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Louise is a writer and campaigner. She has a weekly column in the New Statesman and is press officer for the campaign group 'We can’t consent to this', which documents cases in which UK women have been killed and the defendants have claimed in court that they died as a result of consensual rough sex. She has a book out next year on the case against the sexual revolution.

In this episode Louise speaks about motherhood, sex, consent and the outworking of the sexual revolution. Please be aware that the conversation features criticism of the surrogacy industry and references to sexual violence.

Louise’s six-month-old was in a sling during the interview, so you might hear some very charming baby noises.

You can read a full transcript here: https://www.theosthinktank.co.uk/comment/2021/12/15/louise-perry-on-motherhood-consent-and-the-sexual-revolution

David Brooks on his conversion, vulnerability and the challenges of talking about morality

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David is an op ed columnist for the New York Times, a radio and television host, author of multiple bestselling books, and Chair of Weave the social fabric project at the Aspen Institute, among many other things.

He speaks about the distancing effects of fame, his midlife crisis and subsequent conversion to Christianity, and the challenges of talking about morality in public life at the immense difficulty of dying to ourselves.

You can find a full transcript here: https://www.theosthinktank.co.uk/comment/2021/12/08/david-brooks-on-his-conversion-vulnerability-and-the-challenges-of-talking-about-morality

Ryan North on kindness, comics and the appeal of superheroes

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Ryan North is a writer for television, video games, and especially comic books. Some of his most recent projects include 'How To Invent Everything: A Survival Guide for the Stranded Time Traveller', a graphic novel adaptation of Kurt Vonnegut's 'Slaughterhouse-Five', and the 'Unbeatable Squirrel Girl', which he wrote for Marvel Comics for five years. He also writes, as he has done since his early 20s, Dinosaur Comics, which is a daily webcomic using the same images with different words every day.

Ryan speaks about his childhood as a nerdy kid in rural Canada, his route to becoming a professional comic writer even though he can't draw, navigating gender in comics and graphic novels, and why human beings are so drawn to this idea of superheroes.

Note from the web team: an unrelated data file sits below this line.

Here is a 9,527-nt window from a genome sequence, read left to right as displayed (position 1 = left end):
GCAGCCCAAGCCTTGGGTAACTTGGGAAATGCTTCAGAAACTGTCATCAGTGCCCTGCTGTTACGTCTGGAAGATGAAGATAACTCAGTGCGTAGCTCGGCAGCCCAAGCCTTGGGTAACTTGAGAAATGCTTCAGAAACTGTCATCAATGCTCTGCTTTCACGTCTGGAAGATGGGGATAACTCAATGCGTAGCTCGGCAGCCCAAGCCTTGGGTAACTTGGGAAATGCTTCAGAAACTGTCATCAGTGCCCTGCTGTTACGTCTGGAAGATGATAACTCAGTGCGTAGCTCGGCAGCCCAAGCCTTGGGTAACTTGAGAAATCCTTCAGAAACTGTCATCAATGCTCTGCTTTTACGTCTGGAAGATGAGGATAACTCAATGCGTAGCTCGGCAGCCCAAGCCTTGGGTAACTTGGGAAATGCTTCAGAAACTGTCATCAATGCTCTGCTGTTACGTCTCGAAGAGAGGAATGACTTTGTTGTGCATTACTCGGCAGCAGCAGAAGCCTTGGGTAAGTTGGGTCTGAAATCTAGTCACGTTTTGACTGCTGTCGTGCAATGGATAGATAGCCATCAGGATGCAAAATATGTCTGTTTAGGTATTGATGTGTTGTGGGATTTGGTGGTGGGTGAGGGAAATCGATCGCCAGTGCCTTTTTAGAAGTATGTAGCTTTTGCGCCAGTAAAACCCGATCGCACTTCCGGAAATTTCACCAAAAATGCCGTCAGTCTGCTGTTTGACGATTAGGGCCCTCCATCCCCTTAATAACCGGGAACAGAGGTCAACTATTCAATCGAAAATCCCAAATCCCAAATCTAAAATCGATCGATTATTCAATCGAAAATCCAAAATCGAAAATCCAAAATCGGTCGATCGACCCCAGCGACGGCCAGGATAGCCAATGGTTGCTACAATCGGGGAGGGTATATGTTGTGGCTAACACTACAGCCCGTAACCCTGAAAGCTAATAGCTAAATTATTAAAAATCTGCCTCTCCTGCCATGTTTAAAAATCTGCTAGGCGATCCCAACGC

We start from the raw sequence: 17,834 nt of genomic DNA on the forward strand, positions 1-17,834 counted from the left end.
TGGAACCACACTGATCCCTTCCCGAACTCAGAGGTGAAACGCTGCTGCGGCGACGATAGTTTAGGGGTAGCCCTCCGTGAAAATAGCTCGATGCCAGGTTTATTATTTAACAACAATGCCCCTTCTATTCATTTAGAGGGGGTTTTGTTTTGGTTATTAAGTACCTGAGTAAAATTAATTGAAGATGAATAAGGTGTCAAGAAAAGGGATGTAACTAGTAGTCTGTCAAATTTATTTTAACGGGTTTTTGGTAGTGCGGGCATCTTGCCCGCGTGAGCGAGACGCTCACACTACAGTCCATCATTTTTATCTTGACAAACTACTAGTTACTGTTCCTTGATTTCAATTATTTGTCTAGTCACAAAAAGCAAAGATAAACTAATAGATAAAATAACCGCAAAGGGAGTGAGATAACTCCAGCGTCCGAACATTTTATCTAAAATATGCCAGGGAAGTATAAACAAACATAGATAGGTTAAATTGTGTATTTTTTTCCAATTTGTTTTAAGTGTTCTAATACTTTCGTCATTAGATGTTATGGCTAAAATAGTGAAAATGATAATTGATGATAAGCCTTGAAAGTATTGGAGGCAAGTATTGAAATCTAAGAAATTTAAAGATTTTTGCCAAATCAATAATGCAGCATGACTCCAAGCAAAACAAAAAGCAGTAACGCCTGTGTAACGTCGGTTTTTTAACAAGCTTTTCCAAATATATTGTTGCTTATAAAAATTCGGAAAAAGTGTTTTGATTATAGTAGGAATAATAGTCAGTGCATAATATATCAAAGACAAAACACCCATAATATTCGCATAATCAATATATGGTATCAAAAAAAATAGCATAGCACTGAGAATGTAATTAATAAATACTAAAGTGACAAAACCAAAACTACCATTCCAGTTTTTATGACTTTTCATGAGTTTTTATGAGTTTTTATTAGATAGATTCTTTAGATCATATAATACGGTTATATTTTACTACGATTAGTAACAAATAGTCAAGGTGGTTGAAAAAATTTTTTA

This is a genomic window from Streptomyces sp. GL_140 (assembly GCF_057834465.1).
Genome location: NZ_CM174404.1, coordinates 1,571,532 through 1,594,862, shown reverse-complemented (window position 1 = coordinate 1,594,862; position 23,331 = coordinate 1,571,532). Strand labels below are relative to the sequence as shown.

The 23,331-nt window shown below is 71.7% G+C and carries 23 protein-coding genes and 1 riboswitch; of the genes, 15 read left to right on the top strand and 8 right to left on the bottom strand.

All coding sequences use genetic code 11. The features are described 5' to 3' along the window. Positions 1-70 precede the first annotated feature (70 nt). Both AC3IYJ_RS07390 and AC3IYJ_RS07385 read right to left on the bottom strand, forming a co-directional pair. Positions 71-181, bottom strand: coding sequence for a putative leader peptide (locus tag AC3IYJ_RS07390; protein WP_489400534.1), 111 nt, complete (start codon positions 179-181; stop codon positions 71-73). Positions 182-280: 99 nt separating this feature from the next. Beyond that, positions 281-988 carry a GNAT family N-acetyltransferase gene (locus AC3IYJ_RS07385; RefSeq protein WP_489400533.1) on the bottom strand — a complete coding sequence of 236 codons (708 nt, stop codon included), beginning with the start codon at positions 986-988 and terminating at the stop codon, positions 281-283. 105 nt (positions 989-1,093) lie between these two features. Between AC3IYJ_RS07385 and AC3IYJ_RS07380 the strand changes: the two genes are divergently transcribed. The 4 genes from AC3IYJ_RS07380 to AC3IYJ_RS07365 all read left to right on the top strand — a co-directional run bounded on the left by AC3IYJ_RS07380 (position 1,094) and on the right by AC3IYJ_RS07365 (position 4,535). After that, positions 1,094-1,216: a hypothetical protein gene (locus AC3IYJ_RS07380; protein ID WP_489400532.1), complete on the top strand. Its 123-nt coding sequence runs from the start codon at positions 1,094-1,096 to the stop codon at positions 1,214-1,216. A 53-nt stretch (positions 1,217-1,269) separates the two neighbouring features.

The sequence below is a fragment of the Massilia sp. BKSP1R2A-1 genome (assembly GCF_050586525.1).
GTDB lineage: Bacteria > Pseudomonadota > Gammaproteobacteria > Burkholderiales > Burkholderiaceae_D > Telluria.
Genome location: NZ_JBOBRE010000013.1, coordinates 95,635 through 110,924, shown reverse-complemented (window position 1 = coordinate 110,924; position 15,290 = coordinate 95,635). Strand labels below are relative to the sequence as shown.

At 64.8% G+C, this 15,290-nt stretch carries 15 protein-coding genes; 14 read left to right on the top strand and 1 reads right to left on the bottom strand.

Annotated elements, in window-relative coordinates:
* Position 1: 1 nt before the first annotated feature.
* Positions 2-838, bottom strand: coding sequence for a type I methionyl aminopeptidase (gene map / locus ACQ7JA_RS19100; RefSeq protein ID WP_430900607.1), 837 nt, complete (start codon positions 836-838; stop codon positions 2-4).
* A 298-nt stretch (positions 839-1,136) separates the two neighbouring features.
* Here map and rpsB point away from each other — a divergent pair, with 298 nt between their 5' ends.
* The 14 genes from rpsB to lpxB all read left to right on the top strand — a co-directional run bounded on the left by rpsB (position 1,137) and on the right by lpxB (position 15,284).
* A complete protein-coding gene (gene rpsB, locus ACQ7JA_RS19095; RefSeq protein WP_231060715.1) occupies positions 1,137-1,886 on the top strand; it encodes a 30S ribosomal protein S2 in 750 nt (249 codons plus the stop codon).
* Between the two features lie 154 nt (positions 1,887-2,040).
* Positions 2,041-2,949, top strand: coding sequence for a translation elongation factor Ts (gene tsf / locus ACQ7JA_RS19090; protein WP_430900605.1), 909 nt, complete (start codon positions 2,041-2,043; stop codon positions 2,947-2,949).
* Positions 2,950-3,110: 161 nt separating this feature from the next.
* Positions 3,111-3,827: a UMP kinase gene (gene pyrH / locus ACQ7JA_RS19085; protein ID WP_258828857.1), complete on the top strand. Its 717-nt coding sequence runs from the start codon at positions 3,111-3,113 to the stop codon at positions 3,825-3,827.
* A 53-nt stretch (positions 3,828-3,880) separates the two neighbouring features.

You can read a full transcript of the conversation here: https://www.theosthinktank.co.uk/comment/2021/12/01/ryan-north-on-kindness-comics-and-the-appeal-of-superheroes

Follow us on Twitter @sacred_podcast

Sarah Eberle on what gardening teaches us and why nature is good for the soul

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In the final episode of this series, Elizabeth speaks to Sarah Eberle, the most-decorated RHS garden designer. She has made RHS Chelsea Flower Show history by winning a Gold Medal in every category there is to enter. This year, Sarah turns her hand to the Psalm 23 Garden in the Urban Garden section for the Bible Society.

In this episode she speaks about why nature is sacred to her, what gardening teaches us about compassion and humility, the legacy of her unconventional schooling and her free-range childhood, and why gardening can bring people together across divides.

Follow us on Twitter and Instagram @sacred_podcast

Jillian Richardson on the normality of loneliness and finding belonging outside religion

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Jillian is a loneliness expert, facilitator and events host. She is the author of ‘Un-Lonely Planet’.

She speaks about the drivenness of her East Coast American childhood, how she balances vulnerability in her public profile, the shame and rawness of talking about loneliness, and how her adventures in finding belonging in secular congregations eventually led her to join a church.

Follow us on Twitter and Instagram @sacred_podcast

About this podcast

The Sacred is a podcast about our deepest values, the stories that shape us and how we can build empathy and understanding between people who are very different.

Each episode features a conversation with someone who has a public voice, from academics to journalists, playwrights and politicians. We ask them where they have come from, what they are trying to do and what might help heal our very divided public conversations.

The Sacred is hosted by Elizabeth Oldfield, former director of Theos think tank.

For more information about the people and ideas behind the podcast, visit https://www.theosthinktank.co.uk/about/who-we-are or follow us on Twitter @theosthinktank, @sacred_podcast and @ESOldfield.

by Theos think tank